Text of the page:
IRA FLATOW: And let’s talk about– this isn’t the first robot you’ve worked on, right? There’s another underwater gripper that also catches delicate sea creatures. How does that one work?

DAVID GRUBER: Yeah, well, one of them– we try to come up with nice names for them. So the first one was just called squishy robot fingers. And then the next one that you’re mentioning was something called a rotary actuated dodecahedron, which is kind of a mouthful.

And what that is, it’s essentially something like– its origami-inspired. So it starts out as a flat sheet. And with one rotation, it turns into a sphere. And in this scenario, we would approach a jellyfish, and we would enclose the jellyfish inside this RAD device as a way to keep it in place. And then once we have it in place now, the goal is to use these fettuccine ultra-gentle fingers to go around it and to swap the jellyfish and to do any other physiological measurements [INAUDIBLE].

IRA FLATOW: Would you be using these tools during the same dive?

DAVID GRUBER: Yeah, the idea is essentially to– one of the real goals is just to not stress out the animal and to not hurt it. And we try to use tandem as many things as we can on the same dive. So it’s like– it’s been a real stepwise process.

Even on the first dive when I was working with this laboratory, we didn’t know if the squishy robot fingers would just implode at depth. So the first one, we actually just brought one of these down with us and just took a camera just to visualize what happened. And it was fine.

IRA FLATOW: And you have enough funding for this? People can support it, make it practical?

DAVID GRUBER: Yeah, this started out in as a National Geographic innovation challenge grant. So it started out as a really small grant. We now have an NSF grant where next year, we’ll be going to sea and testing this out with the Schmidt Oceanographic Institute.

So it’s doing OK. And what we really love is that how it’s catching on, that marine biologists really– we were using tools from the oil and gas and the military to do heavy construction under water. And there’s not been a real big effort to design incredibly delicate tools for us. So we’re slowly seeing this being adopted by other members of the marine biological community.

IRA FLATOW: I’m Ira Flatow. This is Science Friday in WNYC Studios. I’m talking with David Gruber, professor of biology at Baruch College at City University of New York about his way of gently catching jellyfish.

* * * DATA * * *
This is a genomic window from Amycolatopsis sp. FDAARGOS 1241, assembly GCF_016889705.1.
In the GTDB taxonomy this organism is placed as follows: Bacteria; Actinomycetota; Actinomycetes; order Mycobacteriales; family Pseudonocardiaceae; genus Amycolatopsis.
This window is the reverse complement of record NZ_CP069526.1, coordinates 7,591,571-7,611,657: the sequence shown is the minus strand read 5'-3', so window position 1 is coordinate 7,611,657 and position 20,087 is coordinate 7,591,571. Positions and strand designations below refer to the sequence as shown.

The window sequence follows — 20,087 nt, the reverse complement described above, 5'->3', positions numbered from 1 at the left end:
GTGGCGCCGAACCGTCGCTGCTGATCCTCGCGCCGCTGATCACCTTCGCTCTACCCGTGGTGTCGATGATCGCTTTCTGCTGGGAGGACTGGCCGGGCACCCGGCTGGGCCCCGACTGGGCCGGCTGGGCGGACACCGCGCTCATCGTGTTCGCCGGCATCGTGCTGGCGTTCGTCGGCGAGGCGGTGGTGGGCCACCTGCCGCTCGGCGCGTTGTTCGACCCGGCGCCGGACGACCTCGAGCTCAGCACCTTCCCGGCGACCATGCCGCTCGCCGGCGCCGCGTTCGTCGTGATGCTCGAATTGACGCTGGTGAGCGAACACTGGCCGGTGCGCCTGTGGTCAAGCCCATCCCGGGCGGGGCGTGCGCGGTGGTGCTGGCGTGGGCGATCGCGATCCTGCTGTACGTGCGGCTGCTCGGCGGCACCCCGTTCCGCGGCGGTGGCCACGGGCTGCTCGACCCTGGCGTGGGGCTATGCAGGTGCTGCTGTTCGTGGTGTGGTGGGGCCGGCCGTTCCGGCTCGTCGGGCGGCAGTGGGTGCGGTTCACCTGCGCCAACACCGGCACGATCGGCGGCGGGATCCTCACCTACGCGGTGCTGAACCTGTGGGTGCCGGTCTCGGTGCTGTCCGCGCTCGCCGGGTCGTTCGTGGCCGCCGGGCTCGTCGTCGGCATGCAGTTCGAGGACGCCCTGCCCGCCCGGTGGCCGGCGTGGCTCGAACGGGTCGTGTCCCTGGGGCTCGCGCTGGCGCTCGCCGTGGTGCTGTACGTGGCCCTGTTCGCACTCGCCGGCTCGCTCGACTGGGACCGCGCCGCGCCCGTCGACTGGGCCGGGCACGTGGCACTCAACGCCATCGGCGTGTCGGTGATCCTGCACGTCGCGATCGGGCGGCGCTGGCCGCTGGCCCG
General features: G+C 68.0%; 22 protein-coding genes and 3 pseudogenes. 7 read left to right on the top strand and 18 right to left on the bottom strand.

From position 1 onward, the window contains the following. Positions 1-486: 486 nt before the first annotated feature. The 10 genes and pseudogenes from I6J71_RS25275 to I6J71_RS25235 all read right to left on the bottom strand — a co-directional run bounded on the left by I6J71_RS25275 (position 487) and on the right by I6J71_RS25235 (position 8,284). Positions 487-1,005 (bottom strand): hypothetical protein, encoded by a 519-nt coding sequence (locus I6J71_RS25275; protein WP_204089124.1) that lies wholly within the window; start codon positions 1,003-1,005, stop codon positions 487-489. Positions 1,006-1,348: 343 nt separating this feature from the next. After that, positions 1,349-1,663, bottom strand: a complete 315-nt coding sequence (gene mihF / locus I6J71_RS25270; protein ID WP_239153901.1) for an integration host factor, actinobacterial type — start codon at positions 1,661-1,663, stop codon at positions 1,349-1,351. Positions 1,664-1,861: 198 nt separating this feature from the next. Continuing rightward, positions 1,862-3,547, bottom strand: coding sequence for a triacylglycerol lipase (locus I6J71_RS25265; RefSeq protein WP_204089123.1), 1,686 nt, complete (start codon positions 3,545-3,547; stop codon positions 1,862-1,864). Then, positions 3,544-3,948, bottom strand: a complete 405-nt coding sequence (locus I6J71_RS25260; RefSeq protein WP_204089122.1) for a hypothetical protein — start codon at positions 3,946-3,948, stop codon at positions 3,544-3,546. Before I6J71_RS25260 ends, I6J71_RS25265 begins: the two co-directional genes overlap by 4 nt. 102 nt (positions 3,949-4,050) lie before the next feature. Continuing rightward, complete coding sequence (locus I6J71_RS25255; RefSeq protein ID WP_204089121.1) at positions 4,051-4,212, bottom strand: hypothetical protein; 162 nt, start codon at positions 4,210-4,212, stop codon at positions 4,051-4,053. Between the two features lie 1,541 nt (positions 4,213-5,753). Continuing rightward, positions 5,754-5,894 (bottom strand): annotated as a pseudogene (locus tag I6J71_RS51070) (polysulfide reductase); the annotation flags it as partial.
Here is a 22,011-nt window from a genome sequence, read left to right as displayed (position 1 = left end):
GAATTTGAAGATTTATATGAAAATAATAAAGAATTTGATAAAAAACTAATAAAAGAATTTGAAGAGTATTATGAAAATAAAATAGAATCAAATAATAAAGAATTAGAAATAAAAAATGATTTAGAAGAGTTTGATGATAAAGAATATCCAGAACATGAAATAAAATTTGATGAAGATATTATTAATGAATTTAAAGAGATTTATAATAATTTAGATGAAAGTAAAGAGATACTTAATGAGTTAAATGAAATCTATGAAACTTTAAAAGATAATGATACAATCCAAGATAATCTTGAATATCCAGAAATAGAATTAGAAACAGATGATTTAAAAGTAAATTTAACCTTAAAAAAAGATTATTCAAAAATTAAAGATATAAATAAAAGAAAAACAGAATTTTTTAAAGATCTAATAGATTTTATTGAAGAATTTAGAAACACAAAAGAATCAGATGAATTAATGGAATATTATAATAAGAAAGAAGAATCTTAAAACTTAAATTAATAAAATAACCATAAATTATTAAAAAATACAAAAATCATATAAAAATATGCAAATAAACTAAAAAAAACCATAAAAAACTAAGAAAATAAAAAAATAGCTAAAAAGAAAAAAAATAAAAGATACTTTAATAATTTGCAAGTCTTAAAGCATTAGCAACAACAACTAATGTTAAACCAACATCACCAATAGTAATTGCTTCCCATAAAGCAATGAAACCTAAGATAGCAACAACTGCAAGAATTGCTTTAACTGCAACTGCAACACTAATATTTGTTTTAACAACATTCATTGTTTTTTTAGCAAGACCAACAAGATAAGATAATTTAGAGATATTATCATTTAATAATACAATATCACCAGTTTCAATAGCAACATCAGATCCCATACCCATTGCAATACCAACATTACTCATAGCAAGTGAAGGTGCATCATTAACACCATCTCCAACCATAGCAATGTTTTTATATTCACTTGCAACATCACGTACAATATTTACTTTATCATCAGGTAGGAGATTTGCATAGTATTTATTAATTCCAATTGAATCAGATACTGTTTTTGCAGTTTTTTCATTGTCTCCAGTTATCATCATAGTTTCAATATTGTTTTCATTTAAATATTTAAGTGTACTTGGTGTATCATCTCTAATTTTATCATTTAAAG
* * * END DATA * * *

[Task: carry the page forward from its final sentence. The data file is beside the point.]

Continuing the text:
I’m glad you’re getting funding because I don’t want to see you on “Shark Tank” trying to get those sharks to protect your jellyfish. So– see what I did there? Sorry. What are you most interested, Dr. Gruber, in learning from jellyfish?

DAVID GRUBER: I mean, jellyfish are interesting to me just because they’re this animal that everybody’s experienced. Everybody’s seen a jellyfish. But we all have different impressions.

Some people, it reminds them of being stung at the beach, and it’s ruined their vacation. Other people have it as their screen savers. So they’re these really kind of mysterious alien life forms.

But they do have superpowers. There’s a molecule called green fluorescent protein that was discovered from a jellyfish in the ’60s, which led to a Nobel Prize in 2008. And that’s really revolutionized experimental biology, how we see the inside of cells, how we see gene expression.

There’s another thing about jellyfish now is that I’m thinking about the oldest animals on our planet. And jellyfish have a trait. And you may have heard of the immortal jellyfish where once they’re an adult, they can actually have the capability of reverting back into youth. So these animals that are kind of right under our nose just have some of these just credibly remarkable features that we can learn more about.

IRA FLATOW: Is it just the features, or could it be some of the biochemicals they have in their bodies that might be of interest to us?

DAVID GRUBER: Everything, and it’s really about– I think one of the real premise of this work is about how we approach life. And even something as backwater as a jellyfish is something that we should, when we approach and we encounter this animal, that we should value it and try not to kill it as we study it.

IRA FLATOW: It has been around a long time. So–

DAVID GRUBER: Yep, 500 million years. So that’s the other thing. I think of the state of where humans are and how we’re kind of bringing on our own extinction event. And here is this mysterious, drifting animal out there that has so much to teach us.

IRA FLATOW: So you think they’re going to outlast the human race is what you’re saying.

DAVID GRUBER: Absolutely.

IRA FLATOW: You must be working on the next product, you know? You must be working on an improvement, I’ll bet.

DAVID GRUBER: There’s always– you know, I think that’s with working. So I did this fellowship at Harvard, Radcliffe Fellow, where I got to spend a year as a biologist to be a fly on the wall in this robotic lab. And it’s just completely impressive in how they work and the dedication. And it’s build and rebuild and build. And even with this ultra-gentle fettuccine finger, we went through several iterations of fail until we were able to grasp the jellyfish correctly.

IRA FLATOW: Well, as most people in science know, failure is an option. Thank you, David Gruber–

DAVID GRUBER: My pleasure.

IRA FLATOW: –taking time to be with us today. Good luck on your next project and on this one.

DAVID GRUBER: Thanks for having me.

IRA FLATOW: David Gruber, professor of biology at Baruch college at the City University of New York.